Larp and Writing
Over the years I’ve fallen in and out of love with larp. Like most niche hobbies it contains some super peeps and some awful ones, the problem with a niche hobby is that you are likely to encounter the less fun types at some point.
However, for people watchers, which I ‘spose most writers are to a degree, larp is brilliant. I’m not being cynical here, I don’t go to study people; I play. I get immersed, I get into it just as much (sometimes more) than the next person. Larp is the closest you’ll come as a genre writer to experiencing what some of your characters do. Do you know what it’s like trying to evade zombies in a locked building? I do. Do you know what it’s like wearing plate armour for 12 hours a day in all weather from snow to burning sun? Again, I have found this out, all while playing a game, which is great.
Now I’ve also done more than my fair share or re-enactment and you get a strong flavour of the physical side of things even on a ‘mock’ battlefield. The weapons may be blunt, but steel is steel and gunpowder still burns (Lemme tell you, nothing smoulders like a burning wool jacket I actually really know what it’s like to be stabbed, shot at, and charged by cavalry. But there’s not much in the way of in-depth role-playing to be had from most re-enactments events.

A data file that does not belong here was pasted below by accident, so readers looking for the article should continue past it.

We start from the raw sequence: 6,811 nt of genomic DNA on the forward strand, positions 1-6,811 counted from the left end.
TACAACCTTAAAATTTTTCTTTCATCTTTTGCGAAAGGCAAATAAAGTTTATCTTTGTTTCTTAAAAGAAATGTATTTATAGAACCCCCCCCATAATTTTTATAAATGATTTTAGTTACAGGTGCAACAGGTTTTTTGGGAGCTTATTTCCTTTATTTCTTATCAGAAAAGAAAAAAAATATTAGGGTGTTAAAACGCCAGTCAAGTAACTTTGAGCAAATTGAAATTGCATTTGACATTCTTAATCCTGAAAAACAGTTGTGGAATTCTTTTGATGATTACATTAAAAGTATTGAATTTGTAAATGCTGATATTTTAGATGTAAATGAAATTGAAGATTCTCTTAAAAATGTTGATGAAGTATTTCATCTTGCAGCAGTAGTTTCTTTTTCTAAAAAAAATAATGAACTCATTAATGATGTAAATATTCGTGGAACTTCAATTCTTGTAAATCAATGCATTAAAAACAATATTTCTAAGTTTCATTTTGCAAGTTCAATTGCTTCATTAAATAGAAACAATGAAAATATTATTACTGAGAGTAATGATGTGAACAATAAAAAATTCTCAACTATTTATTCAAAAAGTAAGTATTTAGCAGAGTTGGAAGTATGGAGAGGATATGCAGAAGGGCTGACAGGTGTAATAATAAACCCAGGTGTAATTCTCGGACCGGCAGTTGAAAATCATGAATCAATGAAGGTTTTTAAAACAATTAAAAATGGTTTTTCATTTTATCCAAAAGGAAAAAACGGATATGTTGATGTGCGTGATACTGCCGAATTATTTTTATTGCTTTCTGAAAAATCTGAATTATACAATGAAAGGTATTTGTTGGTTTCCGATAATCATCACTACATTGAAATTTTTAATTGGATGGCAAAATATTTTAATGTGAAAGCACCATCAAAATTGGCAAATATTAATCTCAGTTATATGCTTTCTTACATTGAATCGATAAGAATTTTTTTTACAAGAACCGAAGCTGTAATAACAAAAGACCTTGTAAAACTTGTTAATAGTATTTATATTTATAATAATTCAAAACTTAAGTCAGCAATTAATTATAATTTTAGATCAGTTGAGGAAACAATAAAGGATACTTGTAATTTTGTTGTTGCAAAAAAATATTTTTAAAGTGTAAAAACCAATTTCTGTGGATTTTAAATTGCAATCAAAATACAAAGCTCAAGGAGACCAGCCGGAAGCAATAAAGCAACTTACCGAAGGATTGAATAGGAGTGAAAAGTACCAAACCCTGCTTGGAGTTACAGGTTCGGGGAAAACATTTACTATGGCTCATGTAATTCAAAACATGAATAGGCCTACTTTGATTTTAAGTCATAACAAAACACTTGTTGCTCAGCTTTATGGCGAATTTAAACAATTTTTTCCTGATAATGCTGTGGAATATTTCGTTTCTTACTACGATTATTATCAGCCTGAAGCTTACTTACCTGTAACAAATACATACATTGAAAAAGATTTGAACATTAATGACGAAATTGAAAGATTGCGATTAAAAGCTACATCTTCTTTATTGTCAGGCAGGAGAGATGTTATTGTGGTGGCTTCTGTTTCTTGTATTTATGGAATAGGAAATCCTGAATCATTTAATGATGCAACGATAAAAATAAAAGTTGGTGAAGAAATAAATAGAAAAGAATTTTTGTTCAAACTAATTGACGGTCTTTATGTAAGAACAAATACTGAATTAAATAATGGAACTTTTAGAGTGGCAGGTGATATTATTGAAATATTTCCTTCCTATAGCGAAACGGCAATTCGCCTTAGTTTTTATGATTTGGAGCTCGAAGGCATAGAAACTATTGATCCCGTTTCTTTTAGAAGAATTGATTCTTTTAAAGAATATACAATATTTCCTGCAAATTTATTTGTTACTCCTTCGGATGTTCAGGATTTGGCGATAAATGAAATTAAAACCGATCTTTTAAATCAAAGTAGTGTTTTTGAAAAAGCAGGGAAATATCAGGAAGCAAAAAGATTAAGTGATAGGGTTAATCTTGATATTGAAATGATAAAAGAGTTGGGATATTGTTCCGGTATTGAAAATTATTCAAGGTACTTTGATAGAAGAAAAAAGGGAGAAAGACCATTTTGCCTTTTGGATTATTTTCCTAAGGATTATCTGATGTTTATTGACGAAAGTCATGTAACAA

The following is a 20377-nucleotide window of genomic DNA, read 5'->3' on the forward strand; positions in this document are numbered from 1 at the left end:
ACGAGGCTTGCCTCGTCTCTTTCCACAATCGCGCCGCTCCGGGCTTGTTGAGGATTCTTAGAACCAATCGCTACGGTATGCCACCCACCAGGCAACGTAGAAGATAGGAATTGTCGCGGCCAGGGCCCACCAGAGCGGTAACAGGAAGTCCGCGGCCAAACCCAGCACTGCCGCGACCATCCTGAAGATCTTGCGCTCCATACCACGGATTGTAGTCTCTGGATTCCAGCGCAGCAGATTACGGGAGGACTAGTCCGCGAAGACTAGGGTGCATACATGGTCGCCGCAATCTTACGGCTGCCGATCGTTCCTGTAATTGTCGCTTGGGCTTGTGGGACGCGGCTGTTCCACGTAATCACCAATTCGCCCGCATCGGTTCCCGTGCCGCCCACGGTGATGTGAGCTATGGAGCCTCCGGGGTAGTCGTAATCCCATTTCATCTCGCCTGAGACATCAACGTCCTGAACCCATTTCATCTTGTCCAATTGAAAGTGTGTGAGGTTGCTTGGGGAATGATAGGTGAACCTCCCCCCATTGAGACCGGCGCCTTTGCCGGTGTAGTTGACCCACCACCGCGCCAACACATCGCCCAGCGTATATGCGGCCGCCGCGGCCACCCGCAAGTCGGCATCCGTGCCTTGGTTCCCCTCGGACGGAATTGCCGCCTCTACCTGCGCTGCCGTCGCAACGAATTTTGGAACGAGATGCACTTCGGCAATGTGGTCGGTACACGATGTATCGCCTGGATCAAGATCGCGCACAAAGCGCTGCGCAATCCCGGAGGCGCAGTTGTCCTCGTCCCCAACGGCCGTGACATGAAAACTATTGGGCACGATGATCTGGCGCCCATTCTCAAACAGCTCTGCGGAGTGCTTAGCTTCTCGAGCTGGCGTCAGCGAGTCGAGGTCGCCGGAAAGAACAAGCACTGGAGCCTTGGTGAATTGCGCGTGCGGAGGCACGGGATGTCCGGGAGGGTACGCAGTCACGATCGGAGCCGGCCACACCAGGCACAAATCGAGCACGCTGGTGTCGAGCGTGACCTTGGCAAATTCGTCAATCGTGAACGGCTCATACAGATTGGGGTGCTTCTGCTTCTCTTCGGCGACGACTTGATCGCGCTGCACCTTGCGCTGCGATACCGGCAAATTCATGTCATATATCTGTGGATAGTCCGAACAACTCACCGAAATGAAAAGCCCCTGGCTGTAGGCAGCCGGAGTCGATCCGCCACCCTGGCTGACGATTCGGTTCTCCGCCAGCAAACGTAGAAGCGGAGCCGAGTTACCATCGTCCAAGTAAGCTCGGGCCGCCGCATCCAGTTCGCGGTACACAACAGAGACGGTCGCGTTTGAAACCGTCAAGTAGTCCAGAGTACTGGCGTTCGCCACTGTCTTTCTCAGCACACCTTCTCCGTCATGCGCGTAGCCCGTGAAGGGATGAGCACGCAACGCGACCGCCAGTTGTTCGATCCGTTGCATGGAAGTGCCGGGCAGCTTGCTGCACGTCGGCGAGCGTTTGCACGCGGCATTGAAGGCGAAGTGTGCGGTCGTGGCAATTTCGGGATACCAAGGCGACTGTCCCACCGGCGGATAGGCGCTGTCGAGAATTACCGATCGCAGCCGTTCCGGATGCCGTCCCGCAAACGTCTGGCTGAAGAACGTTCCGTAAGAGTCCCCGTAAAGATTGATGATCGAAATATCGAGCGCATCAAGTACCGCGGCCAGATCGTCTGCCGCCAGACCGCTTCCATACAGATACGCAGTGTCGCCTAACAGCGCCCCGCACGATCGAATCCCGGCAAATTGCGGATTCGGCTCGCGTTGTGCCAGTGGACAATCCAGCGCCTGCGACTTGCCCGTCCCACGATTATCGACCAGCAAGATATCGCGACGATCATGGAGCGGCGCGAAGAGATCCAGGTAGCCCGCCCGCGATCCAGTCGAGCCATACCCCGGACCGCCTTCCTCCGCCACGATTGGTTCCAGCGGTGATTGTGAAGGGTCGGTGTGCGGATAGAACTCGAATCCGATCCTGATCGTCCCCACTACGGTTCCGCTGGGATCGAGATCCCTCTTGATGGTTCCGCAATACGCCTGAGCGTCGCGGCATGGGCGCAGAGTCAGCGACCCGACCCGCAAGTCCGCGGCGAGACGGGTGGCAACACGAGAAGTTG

Larp is where you get to, not only put on another person’s clothes, but another personality. What larp offers is a safe place to explore a different headspace. Live role-playing can be much closer to a real experience than acting in a play. (I also used to be an actor; I have a vague idea what I’m talking about) There’s no script, you’re in the moment. How you and those around you react can be truly enlightening and quite often surprising. I know there are several genre writers who larp, it’s not only useful; it’s also a heck of a lot of fun. So go on, give it a try. Put on someone else’s skin for a weekend…but not literally you understand.